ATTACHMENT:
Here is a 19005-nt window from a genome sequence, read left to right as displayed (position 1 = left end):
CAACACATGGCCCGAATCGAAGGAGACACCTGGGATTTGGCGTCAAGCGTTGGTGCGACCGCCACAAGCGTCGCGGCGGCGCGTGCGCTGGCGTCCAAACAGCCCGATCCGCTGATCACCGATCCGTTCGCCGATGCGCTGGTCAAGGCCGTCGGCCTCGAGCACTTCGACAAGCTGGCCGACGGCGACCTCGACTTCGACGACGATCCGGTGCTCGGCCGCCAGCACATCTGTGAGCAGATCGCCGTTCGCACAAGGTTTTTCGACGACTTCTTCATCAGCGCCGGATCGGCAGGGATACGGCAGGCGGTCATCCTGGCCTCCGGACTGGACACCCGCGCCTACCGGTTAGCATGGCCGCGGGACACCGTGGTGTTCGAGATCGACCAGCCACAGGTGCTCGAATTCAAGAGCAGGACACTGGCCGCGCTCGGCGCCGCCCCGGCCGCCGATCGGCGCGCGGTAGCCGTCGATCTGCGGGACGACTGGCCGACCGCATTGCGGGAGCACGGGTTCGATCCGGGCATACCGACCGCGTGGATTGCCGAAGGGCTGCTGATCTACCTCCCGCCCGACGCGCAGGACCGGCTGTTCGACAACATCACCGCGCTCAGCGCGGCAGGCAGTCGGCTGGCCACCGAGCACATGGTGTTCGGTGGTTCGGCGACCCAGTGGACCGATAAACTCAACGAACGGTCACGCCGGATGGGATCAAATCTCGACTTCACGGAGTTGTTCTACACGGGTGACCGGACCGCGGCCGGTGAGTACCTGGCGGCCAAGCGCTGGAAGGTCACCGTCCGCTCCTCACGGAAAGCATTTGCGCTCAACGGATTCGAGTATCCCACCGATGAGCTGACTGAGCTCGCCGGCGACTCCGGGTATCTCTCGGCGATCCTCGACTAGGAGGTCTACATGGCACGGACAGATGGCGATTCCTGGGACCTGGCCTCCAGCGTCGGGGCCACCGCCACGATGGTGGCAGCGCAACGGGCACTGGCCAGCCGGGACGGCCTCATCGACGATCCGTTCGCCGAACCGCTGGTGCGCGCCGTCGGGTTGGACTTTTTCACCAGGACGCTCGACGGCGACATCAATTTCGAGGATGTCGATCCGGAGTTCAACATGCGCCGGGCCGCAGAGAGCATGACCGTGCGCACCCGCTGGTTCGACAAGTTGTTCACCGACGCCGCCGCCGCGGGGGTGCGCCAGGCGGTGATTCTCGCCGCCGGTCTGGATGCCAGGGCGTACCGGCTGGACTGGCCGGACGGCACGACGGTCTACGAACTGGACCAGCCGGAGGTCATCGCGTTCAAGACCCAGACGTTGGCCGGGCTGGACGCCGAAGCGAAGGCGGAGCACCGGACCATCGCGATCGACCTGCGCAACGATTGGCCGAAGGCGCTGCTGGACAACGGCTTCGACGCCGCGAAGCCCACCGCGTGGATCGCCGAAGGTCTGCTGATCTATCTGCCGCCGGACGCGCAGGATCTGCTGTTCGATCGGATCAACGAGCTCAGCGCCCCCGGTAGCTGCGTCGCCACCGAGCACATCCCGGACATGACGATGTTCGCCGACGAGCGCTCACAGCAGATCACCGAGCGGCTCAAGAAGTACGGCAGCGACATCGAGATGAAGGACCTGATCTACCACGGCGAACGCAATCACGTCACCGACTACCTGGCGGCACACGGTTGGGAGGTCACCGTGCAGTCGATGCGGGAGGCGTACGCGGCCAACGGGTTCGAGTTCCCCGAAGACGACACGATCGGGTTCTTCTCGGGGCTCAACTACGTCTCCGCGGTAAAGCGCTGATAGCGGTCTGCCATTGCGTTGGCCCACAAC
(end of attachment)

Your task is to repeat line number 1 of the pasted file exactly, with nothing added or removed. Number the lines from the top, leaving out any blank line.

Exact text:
Here is a 19005-nt window from a genome sequence, read left to right as displayed (position 1 = left end):